Fractal Design’s first case was introduced back in 2005. Since then, the company has continued to innovate with new products built to last and engineered for performance. The Nano S is their flagship PC case and an excellent option for any enthusiast or gamer on a budget who wants an entry-level solution without cutting corners.
For a long time, Fractal Design has been one of the top designers and manufacturers of PC cases, providing both high-end and low-end PC cases to meet practically any demand. However, as technology grows more compact as time passes, issues inevitably become smaller. With that in mind, we’ll be looking at the Nano S is defined by fractal design., one of Fractal Design’s compact form factor ITX cases.
The Nano S is an ITX case that combines Define’s unique noise-blocking features with a tiny form factor. It’s a case with impressive features oriented at the simplicity of construction, full-size components, and even water-cooling compatibility. To say we were thrilled to see what this case offers in a market flooded with high-performance, low-cost options is an understatement.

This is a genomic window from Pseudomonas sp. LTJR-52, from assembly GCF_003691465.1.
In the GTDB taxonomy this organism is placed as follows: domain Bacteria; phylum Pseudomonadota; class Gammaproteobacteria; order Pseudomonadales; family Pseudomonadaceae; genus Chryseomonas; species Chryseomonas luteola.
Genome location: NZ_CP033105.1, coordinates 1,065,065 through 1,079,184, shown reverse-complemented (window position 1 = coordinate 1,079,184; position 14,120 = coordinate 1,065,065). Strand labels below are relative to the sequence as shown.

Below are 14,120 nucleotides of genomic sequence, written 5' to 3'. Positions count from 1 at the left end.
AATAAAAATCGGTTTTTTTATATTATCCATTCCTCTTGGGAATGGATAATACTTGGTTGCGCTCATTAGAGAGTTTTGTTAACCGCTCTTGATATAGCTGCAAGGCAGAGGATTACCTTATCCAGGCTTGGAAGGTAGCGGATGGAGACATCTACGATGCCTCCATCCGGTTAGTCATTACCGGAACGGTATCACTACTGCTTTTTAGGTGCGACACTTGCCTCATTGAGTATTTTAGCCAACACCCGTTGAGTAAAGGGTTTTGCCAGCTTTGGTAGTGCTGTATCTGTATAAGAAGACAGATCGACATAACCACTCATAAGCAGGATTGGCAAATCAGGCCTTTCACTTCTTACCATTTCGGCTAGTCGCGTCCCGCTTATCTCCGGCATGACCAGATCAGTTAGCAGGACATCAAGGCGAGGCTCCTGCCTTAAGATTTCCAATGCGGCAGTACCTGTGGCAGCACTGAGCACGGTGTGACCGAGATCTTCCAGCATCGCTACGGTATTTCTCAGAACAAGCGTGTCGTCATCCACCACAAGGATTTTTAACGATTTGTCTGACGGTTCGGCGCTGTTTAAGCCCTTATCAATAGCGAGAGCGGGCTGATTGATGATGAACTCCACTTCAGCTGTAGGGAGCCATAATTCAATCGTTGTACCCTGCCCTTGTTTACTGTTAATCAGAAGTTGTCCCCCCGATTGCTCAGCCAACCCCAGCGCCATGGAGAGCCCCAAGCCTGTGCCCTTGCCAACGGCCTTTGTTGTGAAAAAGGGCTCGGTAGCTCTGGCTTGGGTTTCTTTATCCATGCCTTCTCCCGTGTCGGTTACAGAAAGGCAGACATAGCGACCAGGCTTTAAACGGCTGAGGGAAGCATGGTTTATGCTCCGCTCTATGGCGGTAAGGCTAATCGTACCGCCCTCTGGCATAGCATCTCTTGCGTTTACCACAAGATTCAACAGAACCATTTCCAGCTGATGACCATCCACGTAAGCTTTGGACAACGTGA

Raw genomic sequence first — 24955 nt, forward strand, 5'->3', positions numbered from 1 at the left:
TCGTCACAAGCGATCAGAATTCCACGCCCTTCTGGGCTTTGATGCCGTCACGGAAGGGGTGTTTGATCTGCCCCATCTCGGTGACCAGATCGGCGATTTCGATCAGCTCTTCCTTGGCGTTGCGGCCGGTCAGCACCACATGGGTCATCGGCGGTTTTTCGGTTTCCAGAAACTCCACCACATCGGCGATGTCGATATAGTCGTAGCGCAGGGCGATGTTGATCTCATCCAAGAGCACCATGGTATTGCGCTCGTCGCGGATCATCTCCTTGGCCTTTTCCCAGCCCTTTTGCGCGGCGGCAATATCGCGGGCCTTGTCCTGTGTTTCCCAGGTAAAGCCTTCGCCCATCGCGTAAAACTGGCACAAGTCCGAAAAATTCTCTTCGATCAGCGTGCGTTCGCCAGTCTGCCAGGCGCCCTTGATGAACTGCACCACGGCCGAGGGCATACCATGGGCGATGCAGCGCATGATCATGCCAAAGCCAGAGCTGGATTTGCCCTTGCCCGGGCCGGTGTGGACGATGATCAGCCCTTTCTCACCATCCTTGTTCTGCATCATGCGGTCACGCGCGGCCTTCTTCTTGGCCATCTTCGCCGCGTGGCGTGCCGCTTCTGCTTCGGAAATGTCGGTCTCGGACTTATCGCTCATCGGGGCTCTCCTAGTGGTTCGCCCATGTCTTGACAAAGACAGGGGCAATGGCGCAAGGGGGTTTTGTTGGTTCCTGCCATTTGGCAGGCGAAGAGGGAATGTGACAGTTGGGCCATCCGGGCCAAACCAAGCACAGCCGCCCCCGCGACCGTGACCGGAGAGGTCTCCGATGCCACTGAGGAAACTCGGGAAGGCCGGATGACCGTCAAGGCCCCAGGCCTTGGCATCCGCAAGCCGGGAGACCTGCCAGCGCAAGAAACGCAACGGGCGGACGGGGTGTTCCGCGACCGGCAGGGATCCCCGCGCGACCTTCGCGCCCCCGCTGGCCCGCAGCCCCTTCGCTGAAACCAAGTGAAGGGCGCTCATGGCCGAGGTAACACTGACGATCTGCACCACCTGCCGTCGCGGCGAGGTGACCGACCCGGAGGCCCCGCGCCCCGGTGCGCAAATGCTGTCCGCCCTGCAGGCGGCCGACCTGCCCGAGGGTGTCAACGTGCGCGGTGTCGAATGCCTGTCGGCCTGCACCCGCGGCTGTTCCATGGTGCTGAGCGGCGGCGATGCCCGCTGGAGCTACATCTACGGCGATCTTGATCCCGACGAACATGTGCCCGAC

The Nano S is defined by fractal design. It will be examined in further detail in the following tutorial to see how it performs in various settings. In addition, we’ll evaluate how it feels to build in, component compatibility, water cooling possibilities, overall build quality, and anything else that a PC builder may need to know.
- Excellent Airflow
- Support for water cooling
- It is pretty simple to construct in
- Side panels that absorb sound
- Excellent value for money
- Window for viewing
- Mini-ITX is the only option.
- Design fundamentals
|Case Type||The tower is complete.|
|Measurements (mm)||592 x 274 x 577 pixels (L x W x H)|
|Materials||Stainless steel, plastic, and glass|
|Available colors||White and black|
|I/O panel in the front||2 USB 3.0 ports, 2 USB 2.0 ports, 2 HD audio ports, 1 microphone jack|
|Slots for Expansion||8+2|
|Bays for driving||3.5″x4″ or 2.5″x4″ (HDD Rack) 3.5″ x 3″ or 2.5″ x 6″|
|Support for motherboards||E-ATX, ATX, Micro-ATX, and Mini-ITX are all types of motherboards.|
|Cooling (front, back, front, back, back, back, back, back, back, back, back, back, back, back, back, back, back,||2 x 140mm or 3 x 120mm 3 x 120mm or 3 x 140mm x 3 x 120mm x 3 x 140mm x 3 2 x 120mm or 1 x 140mm 1 x 120mm or 1 x 140mm|